A Reflection on the Psalms

Excursus 5: Imprecatory Psalms
Before we explore the nature and the use of imprecatory psalms for the church today we need to heed the words of Psalms scholar Nancy L. deClaissé-Walford when she says, “The imprecatory psalms are heartfelt, raw, angry, and difficult.” But just because this is a difficult subject does not mean we can ignore it. The word “imprecatory” or “imprecation” means “an invocation [or supplication] of judgment, calamity, or curse uttered against one’s enemies, or the enemies of God.” In other words, calling upon the wrath of God to take vengeance on the enemy (or enemies) on behalf of the psalmist, who has been a victim of said enemy (or enemies). The answer to violence in these psalms is a reciprocation of violence to the one(s) initially promoting and acting out violence. It is this harsh and violent nature of the imprecatory psalms that have made most Christians uncomfortable with them. Jesus calls us to “turn the other cheek” and to love our enemies and seek peace with all. So, what are we to do with these violent, and potentially dangerous words that have ended up in our Bible?
When we think of these psalms we need to keep in mind two things: (1) God’s righteousness; and (2) the victim. Jacobson says, “God’s characteristic quality of righteousness binds God to the reality of delivering the innocent and thus of punishing the wicked.” The reason for this righteousness is to “set right” that which is “not right,” or not good. The victim(s) that sings these imprecatory psalms “are shouting out their suffering because of the overwhelming injustices and abject indifferences of their foe, their enemies.” This is oppression and violence that cannot be easily remedied with generosity or “turning the other cheek.” The victim needs the permission to cry out in rage.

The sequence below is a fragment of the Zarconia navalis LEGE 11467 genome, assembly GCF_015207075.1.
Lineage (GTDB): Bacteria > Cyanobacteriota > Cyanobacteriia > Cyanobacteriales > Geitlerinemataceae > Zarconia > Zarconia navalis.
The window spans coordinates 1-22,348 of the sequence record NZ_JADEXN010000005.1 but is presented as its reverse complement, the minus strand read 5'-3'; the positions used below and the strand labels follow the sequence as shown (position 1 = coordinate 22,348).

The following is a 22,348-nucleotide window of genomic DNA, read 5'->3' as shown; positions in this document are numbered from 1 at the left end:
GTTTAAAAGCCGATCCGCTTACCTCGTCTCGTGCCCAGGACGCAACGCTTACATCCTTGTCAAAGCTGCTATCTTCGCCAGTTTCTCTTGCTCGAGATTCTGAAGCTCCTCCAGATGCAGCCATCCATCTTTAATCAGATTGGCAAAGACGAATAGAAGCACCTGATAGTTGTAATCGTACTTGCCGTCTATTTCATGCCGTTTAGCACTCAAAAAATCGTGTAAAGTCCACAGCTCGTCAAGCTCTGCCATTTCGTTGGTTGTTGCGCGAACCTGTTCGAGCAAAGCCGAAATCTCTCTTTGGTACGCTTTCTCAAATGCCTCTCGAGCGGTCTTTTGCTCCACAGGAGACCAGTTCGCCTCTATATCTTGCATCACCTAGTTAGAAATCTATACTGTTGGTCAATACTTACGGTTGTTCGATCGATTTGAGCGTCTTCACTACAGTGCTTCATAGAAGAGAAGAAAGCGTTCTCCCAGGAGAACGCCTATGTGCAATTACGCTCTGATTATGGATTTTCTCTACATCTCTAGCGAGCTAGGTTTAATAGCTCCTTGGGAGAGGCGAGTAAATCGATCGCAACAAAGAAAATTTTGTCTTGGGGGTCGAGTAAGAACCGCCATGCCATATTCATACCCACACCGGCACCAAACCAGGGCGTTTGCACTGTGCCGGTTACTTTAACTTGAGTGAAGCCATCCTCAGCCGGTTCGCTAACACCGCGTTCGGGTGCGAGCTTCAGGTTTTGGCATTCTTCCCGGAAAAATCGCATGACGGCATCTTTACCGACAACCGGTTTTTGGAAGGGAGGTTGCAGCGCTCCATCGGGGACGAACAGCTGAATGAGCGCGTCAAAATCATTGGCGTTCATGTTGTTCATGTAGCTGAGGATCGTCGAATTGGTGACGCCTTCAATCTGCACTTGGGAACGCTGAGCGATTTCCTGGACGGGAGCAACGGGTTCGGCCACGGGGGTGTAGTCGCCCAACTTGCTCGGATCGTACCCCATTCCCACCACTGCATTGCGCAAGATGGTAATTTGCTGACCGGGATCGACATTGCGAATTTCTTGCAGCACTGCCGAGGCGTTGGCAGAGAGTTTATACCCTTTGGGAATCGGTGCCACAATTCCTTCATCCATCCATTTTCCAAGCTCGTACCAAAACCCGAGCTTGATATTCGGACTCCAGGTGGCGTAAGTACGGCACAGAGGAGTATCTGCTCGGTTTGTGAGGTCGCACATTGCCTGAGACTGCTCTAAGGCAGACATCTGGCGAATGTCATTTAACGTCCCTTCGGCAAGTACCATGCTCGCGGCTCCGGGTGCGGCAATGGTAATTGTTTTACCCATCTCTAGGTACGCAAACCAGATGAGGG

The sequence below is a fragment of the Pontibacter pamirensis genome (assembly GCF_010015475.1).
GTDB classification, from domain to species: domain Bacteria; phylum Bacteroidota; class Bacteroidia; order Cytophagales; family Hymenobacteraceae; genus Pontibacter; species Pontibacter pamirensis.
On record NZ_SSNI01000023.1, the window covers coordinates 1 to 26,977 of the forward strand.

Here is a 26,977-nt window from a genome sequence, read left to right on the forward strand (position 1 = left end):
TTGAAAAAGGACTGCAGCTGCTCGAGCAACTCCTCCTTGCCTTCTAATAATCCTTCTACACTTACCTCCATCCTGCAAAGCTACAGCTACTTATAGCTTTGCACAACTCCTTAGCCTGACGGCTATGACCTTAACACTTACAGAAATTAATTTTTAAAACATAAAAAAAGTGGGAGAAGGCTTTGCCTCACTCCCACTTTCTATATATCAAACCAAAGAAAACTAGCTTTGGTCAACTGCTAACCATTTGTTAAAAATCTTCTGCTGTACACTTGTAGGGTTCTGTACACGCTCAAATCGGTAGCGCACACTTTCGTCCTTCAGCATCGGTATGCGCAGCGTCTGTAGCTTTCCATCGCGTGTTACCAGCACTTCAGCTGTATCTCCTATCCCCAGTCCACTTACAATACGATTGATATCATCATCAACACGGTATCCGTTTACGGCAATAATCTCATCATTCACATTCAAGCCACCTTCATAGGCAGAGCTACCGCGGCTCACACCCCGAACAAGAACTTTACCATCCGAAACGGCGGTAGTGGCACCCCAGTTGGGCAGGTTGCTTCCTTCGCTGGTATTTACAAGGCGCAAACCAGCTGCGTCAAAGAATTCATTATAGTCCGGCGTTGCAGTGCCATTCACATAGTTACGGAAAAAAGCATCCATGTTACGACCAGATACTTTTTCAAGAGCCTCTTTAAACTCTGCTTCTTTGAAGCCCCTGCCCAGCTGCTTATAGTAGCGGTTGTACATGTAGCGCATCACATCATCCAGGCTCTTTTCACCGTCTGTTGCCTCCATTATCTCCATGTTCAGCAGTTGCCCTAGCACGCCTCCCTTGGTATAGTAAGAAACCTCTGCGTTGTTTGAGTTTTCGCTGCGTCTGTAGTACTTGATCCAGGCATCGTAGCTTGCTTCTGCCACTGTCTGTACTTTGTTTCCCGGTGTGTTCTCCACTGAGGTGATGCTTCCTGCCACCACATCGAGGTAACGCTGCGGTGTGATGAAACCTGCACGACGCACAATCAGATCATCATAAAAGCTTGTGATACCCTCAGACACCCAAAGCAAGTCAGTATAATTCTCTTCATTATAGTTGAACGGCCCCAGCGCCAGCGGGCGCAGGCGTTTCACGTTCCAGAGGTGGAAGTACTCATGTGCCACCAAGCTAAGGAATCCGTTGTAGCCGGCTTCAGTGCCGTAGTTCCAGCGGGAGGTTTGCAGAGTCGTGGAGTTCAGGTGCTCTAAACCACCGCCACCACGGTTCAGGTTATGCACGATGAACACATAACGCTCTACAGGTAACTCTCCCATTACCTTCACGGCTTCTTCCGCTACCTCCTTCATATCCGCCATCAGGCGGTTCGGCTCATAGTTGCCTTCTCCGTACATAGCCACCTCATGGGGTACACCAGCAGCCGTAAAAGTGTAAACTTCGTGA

But we do not leave the situation in rage. These psalms are meant to “empty out” the rage in one’s heart in order to be given the energy to move past anger and vengeance and onto working to correct these injustices. We need to think deeply and meditate on the reflection of theologian J. Clinton McCann on such a violent psalms as Psalm 137:
“In the face of monstrous evil, the worst possible response is to feel nothing. What must be felt is grief, rage, and outrage. In their absence, evil becomes an acceptable commonplace. To forget is to submit to evil, to wither and die; to remember is to resist, be faithful, and live again…. The psalmist in Psalm 137 submits the anger to God. This submission of anger to God obviates the need for actual revenge on the enemy. For survivors of victimization, to express grief and rage and outrage is to live – to remember is to bear the pain of reliving an unutterable horror – a cross. But to remember is also to resist the forces of evil in hope of living again – resurrection.”

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